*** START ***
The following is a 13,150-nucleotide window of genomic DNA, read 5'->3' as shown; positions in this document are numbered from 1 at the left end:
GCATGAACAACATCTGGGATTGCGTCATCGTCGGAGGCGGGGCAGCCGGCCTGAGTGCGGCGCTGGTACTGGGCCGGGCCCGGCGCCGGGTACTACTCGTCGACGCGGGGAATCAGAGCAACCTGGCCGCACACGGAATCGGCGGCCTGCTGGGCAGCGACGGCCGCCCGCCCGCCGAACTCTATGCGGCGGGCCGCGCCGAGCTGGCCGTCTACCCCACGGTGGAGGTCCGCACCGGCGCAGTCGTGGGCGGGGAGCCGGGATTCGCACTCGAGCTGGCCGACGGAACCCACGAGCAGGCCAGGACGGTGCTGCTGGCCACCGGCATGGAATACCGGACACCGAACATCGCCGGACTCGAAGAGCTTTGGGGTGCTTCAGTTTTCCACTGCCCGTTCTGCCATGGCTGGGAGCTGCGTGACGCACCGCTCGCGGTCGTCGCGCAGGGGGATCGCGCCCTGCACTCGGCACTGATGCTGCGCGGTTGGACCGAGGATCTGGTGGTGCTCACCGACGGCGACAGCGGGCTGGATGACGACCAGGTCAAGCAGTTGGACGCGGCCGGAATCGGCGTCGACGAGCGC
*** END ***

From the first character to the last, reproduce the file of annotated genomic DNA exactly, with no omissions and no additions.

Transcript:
The following is a 13,150-nucleotide window of genomic DNA, read 5'->3' as shown; positions in this document are numbered from 1 at the left end:
GCATGAACAACATCTGGGATTGCGTCATCGTCGGAGGCGGGGCAGCCGGCCTGAGTGCGGCGCTGGTACTGGGCCGGGCCCGGCGCCGGGTACTACTCGTCGACGCGGGGAATCAGAGCAACCTGGCCGCACACGGAATCGGCGGCCTGCTGGGCAGCGACGGCCGCCCGCCCGCCGAACTCTATGCGGCGGGCCGCGCCGAGCTGGCCGTCTACCCCACGGTGGAGGTCCGCACCGGCGCAGTCGTGGGCGGGGAGCCGGGATTCGCACTCGAGCTGGCCGACGGAACCCACGAGCAGGCCAGGACGGTGCTGCTGGCCACCGGCATGGAATACCGGACACCGAACATCGCCGGACTCGAAGAGCTTTGGGGTGCTTCAGTTTTCCACTGCCCGTTCTGCCATGGCTGGGAGCTGCGTGACGCACCGCTCGCGGTCGTCGCGCAGGGGGATCGCGCCCTGCACTCGGCACTGATGCTGCGCGGTTGGACCGAGGATCTGGTGGTGCTCACCGACGGCGACAGCGGGCTGGATGACGACCAGGTCAAGCAGTTGGACGCGGCCGGAATCGGCGTCGACGAGCGC